Occupying the center of a Venn diagram where Industrial Progress and Callow Wantonness overlap is a shiny, high-pitched object. It is the Waring Blender.
Introduced in 1937 at the National Restaurant Show in Chicago (and originally billed as the Miracle Mixer), the blender was a compact silo of mechanical might, something powerful enough to defeat the stuff that sank the Titanic, yet compact enough to sit on a bar top. About a year after its debut, the mixer was rebranded as the Waring Blendor, with the intentional misspelling enabling the owners to claim a trademark. (The patent was for a “disintegrating mixer for producing fluent substances.”) And Waring? He was best known as the bandleader of Fred Waring and the Pennsylvanians, one of the most popular dance bands of the 1930s.
One day after performing on the radio, Waring was approached by an inventor named Frederick Osius. His fellow inventor, Stephen Poplawski, had been working on a powerful motorized mixer for more than a decade and Osius sought to improve upon it. It blended via a propeller at the bottom of a tall, sealed glass jar, marking an improvement over the earlier wand-like mixers sold since 1911 by Hamilton Beach and common in milkshake shops.
Waring—who had a degree in architectural engineering—was intrigued. He agreed to back it with a $25,000 investment, and after some tweaking it went into production. He lent it his name and touted it on his tours; it took off, ushering in a small mania for puréed foods. It also proved a boon for researchers in medical labs, who employed it in the liquefying of feces and frog testicles, among other things. (On a less disturbing medical note, Jonas Salk used a Waring in coming up with his polio vaccine.)
But it was in frozen adult potions that the Waring Blender (as it was eventually spelled) made its most lasting mark. For the rise of the blender occurred a mere three years after Don the Beachcomber opened his first bar in Los Angeles, and where he invented the exotic tropical cocktail, later called the tiki drink. Recipe and machine would eventually meet and establish a new class of cocktail—the frozen slushy drink.
The history of cocktails from 1800 to about 1950 is really the story of the miniaturization of cold. Cocktail ice started as massive blocks wrenched from frozen ponds and shipped south in insulated ships. These helped spur the early 19th-century cocktail boom, with bartenders wielding ice picks to hack out suitably sized chunks. Other hand tools were soon conscripted, including mallets, canvas bags and planers that led to the making of everything from pebble ice for cobblers to snow-like drifts to pack silver julep cups.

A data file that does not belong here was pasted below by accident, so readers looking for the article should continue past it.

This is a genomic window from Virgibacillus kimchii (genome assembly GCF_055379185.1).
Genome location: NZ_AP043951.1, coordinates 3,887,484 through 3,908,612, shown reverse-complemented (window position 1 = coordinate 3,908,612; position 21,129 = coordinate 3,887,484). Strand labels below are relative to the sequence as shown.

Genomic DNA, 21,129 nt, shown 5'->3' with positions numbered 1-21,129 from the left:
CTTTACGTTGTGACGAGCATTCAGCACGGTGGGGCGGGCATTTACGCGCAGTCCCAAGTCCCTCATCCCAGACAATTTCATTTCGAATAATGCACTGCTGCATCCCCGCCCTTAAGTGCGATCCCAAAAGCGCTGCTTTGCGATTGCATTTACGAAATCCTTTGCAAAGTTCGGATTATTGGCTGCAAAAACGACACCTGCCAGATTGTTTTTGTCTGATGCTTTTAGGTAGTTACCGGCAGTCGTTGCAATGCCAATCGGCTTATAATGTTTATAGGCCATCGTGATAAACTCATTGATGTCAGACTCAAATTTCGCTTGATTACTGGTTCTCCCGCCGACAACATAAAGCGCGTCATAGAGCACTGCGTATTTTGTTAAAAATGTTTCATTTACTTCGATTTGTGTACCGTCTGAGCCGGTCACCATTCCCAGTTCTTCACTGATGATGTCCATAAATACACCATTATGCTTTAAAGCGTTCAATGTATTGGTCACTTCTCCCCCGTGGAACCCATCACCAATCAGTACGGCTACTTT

The Waring Blender became vital almost overnight. The tiki bars then cropping up found that a blender made much shorter work of producing icy drinks than shaking with shaved ice. The Waring crossed the Straits of Florida to Havana, where it was embraced by legendary bartender Constantino Ribalaigua Vert, famous for his Daiquiri variations. By 1939, cocktail writer Charles H. Baker Jr. felt the need to “remind our readers that a decent electric mixer is just as necessary on any well-equipped bar these days as a horse in a stable.” He cited the “new style Daiquiri” as one of the drinks now requiring machinery. “There is no wrist strong or deft enough to make any mix of liquid and cracked ice turned into frosted sherbet-like consistency so essential to these examples.” (He went on to graciously add, “We do not even know Mr. Waring, but we like his music and his Blender.”)
The 1950s through the ’70s flowered as the golden age of the blender drink, and the sounds of high-volume whirring filled barrooms. Drinks like the Piña Colada were invented thanks to Mr. Waring, and Margaritas made the move from shaker to blender. (In 1971 the Margarita became captive to the DQ-like frozen-drink machine, from which it was not freed until relatively recently.)
The blender continued to be viewed askance by the league of cocktail purists, who valued the “chukka-chukka” sound of a shaken drink. But most holdouts died or capitulated, even including dyspeptic novelist Kingsley Amis, who wrote in the ’70s, “I hate the things, but I cannot think of a manual method that will do the job effectively.”
Many speakeasy revivalist bars have eschewed blenders, preferring to do everything by hand, like mustachioed cabinet makers with their leather aprons and hand-held Dozuki saws. Others find the noise can disrupt the vintage atmosphere for which they strive. Having a blender on a bar is like living near an airport—convenient and modern, yet annoying as all hell. Some bars have dealt with this by entombing mixers in transparent sound-dampening boxes, like war criminals awaiting trial. It’s my experience that only drinks without character emerge from these.
Yes, the noise can be unfortunate when you’re enjoying a quiet conversation at the bar. But if you find yourself perturbed by the din and clamor, and feel as if you’ve suddenly taken up residence in a machine metal shop, allow yourself a moment to savor the sound. It’s an echo of the 1930s. The golden age of industry is tapping you on the shoulder, inquiring if you would care for a refreshing frozen drink.
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